In an article earlier this week, Casey Sully detailed the strengths and weaknesses of right tackle Dennis Kelly, who is also playing decently well filling in on the offensive line.

Protecting the offensive line with the quick passing game and play-action passing

The Packers’ offense with Rodgers and LaFleur thrives on the quick passing game. It always has but it’s still just as effective now as it has always been. The quick passing game allows the offensive line to block for shorter periods of time due to Rodgers getting the ball out in less than two seconds. Play action slows down the pass rush due to the defensive line reading their run cues when they see the run fake, thus buying time for the offensive line to set their blocks and hold on a deeper drop back by the quarterback.

Quick game concepts - Dragon

Quick game concepts the Packers liked in this game to take the pressure off their offensive line are plays like stick/flat and slant/flat (Dragon) and Rodgers throws them as god as any.

Slant/flat, known as “Dragon,” gives the quarterback a quick read by changing the progression from routes to defenders. Pre-snap alignments will dictate the side the pass is thrown to, and the post-snap read of the flat defender tells the quarterback where to throw.

If the curl/flat defender flies out to the flat, the quarterback throws the slant. Here, the flat defender sits in the slant window so Rodgers quickly gets it to the flat receiver out of the backfield. Virtually zero pass rush.

Quick game concepts - stick/flat RPO

One way the Packers like to slow down the pass rush is through using the run-pass option. The run action slows down the rush to play the run. The box numbers dictate whether or not Rodgers will pull and throw or handoff.

When there’s no need to take a deep drop and try to gain chunk yards, the Packers like to call a multitude of RPOs to get the ball in space to their playmakers or let their running backs barrel forward for yards. One they like to call that they haven’t called a ton this season is the stick/flat RPO.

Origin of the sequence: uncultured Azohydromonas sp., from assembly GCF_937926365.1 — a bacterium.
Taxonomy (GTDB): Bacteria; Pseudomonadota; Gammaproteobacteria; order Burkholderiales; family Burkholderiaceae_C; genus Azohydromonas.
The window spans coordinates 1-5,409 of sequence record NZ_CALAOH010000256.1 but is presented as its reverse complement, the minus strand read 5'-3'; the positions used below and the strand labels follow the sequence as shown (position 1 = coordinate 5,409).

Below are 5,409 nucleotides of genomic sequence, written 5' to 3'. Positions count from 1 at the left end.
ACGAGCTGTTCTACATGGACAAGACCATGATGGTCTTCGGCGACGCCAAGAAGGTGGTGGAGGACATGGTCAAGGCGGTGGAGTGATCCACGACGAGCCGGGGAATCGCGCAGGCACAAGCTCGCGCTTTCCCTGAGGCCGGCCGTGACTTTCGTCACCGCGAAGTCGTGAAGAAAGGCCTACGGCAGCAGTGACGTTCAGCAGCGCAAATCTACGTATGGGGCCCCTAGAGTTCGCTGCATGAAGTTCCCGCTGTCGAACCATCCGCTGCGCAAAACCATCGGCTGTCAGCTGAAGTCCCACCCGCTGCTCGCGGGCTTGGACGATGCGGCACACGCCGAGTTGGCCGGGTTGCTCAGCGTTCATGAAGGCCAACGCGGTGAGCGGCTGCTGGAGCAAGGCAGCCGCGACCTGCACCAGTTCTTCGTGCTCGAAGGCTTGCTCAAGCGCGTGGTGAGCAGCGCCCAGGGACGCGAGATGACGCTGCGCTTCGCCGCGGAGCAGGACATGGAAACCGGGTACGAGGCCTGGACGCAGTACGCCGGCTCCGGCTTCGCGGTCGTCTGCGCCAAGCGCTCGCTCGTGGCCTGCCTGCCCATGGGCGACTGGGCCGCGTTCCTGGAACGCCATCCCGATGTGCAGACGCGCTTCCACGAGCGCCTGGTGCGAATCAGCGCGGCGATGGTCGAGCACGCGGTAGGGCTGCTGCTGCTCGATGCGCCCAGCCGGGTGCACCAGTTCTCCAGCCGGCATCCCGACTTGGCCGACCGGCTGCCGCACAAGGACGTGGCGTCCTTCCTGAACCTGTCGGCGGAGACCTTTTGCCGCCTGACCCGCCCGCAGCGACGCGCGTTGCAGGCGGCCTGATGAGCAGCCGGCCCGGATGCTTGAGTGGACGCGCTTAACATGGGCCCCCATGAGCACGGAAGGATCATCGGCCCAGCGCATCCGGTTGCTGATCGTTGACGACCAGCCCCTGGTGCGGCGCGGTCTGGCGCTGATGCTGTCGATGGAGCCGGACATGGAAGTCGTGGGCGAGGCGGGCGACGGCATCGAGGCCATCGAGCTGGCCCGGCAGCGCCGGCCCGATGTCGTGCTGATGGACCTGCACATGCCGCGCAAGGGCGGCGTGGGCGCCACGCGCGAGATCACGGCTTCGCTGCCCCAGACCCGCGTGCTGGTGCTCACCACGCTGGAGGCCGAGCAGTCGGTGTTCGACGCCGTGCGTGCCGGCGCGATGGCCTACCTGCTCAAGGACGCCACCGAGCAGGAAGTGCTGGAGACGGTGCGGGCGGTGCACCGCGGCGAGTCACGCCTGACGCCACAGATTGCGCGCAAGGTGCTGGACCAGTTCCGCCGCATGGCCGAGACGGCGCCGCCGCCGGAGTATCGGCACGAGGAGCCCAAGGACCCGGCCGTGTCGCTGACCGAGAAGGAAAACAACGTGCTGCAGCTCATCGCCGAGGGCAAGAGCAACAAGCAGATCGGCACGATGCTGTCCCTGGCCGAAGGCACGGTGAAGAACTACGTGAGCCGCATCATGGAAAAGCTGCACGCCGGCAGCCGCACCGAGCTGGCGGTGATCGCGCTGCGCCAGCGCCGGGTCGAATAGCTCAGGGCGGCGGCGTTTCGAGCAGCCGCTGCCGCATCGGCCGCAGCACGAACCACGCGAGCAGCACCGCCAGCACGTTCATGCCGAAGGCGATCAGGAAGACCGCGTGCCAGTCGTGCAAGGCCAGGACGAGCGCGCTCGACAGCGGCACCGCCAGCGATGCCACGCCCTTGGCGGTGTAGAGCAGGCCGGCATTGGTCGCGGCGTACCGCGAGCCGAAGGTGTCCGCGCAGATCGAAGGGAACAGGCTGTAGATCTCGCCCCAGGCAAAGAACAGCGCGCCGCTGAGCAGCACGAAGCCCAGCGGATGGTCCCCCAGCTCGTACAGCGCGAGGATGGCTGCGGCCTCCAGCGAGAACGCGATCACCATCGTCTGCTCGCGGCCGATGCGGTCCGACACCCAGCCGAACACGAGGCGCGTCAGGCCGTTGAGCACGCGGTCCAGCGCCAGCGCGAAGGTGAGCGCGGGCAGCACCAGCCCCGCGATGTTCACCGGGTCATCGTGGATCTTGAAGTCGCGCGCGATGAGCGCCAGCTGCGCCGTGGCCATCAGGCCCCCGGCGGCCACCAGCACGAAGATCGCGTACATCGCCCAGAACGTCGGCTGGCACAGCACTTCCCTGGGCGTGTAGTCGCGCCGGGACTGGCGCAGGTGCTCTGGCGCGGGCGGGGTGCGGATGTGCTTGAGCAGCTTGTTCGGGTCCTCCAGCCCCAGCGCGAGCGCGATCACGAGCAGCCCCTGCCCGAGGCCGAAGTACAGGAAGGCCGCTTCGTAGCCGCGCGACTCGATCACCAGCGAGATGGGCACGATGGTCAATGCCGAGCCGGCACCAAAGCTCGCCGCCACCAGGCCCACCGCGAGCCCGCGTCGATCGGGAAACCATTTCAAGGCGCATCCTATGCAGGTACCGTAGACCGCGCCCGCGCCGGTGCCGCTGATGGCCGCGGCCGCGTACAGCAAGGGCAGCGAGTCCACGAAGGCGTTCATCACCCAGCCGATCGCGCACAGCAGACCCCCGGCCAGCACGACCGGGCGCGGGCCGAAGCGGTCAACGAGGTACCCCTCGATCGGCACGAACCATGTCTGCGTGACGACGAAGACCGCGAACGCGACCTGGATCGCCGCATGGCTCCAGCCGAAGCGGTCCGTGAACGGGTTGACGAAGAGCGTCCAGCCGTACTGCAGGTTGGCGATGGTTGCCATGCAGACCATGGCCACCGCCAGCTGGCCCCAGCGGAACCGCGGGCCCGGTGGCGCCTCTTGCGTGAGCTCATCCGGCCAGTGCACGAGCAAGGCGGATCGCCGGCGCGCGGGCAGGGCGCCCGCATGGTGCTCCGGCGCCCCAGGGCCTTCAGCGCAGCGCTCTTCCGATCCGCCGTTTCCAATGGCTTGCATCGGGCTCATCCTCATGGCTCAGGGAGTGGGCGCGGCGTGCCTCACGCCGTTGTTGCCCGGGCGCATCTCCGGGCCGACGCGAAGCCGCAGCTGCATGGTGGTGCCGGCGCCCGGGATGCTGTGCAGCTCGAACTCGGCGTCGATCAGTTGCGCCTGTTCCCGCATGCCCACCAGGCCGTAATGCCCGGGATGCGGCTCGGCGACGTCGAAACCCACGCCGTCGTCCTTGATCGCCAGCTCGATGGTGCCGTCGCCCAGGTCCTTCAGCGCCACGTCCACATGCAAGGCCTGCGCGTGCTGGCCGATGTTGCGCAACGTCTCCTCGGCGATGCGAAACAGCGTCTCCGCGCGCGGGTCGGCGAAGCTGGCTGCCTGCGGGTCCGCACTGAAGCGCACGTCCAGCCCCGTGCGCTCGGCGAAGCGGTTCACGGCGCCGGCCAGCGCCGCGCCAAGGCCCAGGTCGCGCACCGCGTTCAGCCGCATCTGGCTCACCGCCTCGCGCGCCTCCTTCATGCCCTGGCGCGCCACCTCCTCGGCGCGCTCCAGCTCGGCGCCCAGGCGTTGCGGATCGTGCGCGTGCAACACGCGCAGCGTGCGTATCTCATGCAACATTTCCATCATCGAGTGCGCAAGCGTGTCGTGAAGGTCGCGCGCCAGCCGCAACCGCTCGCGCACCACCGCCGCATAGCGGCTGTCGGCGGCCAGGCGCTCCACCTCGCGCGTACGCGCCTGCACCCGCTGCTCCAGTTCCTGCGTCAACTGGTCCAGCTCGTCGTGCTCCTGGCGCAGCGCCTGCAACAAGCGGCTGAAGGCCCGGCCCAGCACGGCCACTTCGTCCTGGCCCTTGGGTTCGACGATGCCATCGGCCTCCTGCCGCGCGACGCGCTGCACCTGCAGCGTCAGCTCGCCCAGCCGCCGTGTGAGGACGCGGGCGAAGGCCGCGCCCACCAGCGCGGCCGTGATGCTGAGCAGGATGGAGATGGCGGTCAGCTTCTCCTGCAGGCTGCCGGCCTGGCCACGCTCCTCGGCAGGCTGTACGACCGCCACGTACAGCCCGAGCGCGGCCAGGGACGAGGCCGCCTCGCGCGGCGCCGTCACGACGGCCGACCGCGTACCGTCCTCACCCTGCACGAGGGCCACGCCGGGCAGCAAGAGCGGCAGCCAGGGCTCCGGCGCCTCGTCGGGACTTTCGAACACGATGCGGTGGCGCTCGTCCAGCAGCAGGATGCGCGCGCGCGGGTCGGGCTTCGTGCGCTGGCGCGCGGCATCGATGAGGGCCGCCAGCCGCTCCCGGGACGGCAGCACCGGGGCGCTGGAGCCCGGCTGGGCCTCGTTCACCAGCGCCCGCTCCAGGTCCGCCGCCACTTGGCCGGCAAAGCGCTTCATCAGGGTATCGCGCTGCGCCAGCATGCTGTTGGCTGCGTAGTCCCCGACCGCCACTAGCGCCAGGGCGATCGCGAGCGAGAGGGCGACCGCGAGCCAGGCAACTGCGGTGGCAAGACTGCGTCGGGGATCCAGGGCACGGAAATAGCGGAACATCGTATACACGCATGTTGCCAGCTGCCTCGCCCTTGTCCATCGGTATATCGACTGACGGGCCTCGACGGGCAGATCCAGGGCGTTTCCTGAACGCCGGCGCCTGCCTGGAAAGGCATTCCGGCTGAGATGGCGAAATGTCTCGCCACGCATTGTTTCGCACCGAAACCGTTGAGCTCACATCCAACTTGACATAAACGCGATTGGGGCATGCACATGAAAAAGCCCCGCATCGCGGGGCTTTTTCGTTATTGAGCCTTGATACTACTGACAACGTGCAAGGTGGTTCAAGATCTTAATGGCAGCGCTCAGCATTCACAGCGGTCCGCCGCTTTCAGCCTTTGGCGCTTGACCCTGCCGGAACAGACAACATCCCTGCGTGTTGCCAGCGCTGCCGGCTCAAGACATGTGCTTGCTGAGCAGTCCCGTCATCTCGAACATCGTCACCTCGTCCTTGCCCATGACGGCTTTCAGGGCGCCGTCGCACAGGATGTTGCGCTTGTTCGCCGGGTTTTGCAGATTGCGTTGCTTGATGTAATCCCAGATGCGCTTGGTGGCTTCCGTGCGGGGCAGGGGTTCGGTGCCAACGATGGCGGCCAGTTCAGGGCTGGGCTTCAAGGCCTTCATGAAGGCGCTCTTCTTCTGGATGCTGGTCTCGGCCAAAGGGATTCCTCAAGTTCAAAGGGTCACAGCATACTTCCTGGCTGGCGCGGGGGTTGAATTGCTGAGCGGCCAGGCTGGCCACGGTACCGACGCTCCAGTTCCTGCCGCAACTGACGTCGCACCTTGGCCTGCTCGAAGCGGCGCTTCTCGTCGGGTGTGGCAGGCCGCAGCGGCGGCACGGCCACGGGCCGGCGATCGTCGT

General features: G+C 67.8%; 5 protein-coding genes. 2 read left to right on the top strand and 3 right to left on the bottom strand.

On the stick/flat RPO, the quarterback is reading the backside linebacker to see if he fits the run. Here, the linebacker tries to fit the run on the backside so Rodgers pulls to throw. The read then becomes the flat defender. If he flies out to the flat, throw the stick. If he stays over the top of the stick, throw the flat. Here, the defender stays over the top of the stick route.

The pass rush becomes almost nil at the sight of the run action as Rodgers pulls and throws to the flat based on this read.

Play action - drift

I’ve written about the Packers running drift before, but not in the context of helping the pass rush. Play action causes defenders to cross the line of scrimmage slower at the snap because they are keying on the run and getting too far up-field can cause big running lanes to open. As a result, they are kind of in no-man land as the quarterback executes the play fake.

While this is happening, Rodgers is dropping back and Davante Adams is getting open behind the linebackers in the void created by them pursuing the run action. This is a staple play-action concept in the Shanahan system that LaFleur calls strategically against single-high coverage and it’s a simple and cheap yet effective way to gain yards for the offense. Adams is wide open in the hole and gains 17 yards.

Davante Adams limited but still effective

The Ravens did everything they could to erase Adams from the game as Acme Packing Company’s Tyler Brooke details.

A cursory glance at the stat sheet shows a receiver who had six catches for just 44 yards and one touchdown. But as always, box score stats can be misleading and definitely lack context.

All five first downs and the touchdown Adams converted came on all four touchdown drives. Two of the conversions came on one scoring drive. The Ravens made no secret about what they wanted to do. They installed a package called “17 Bulldog” according to Adams himself after the game where they double-covered him everywhere downfield.

LaFleur still found ways to scheme him open through play-action, their RPO game, and running him through traffic created by mesh crossers. The plan the Packers worked and got him open for those big catches to keep drives going and score points.


The Packers are rounding into form down the stretch. If there’s a chance they could get Bakhtiari back as well as Alexander and Za’Darius Smith, it would be a huge boost to a team that’s already playing at a high level without those guys. The remaining schedule is favorable too with the Browns, Vikings, and Lions and should theoretically ensure the Packers secure home-field advantage throughout the playoffs as they look to clean up the defensive lapses that are, in my own opinion, nothing to really worry about. But they cannot let off the gas.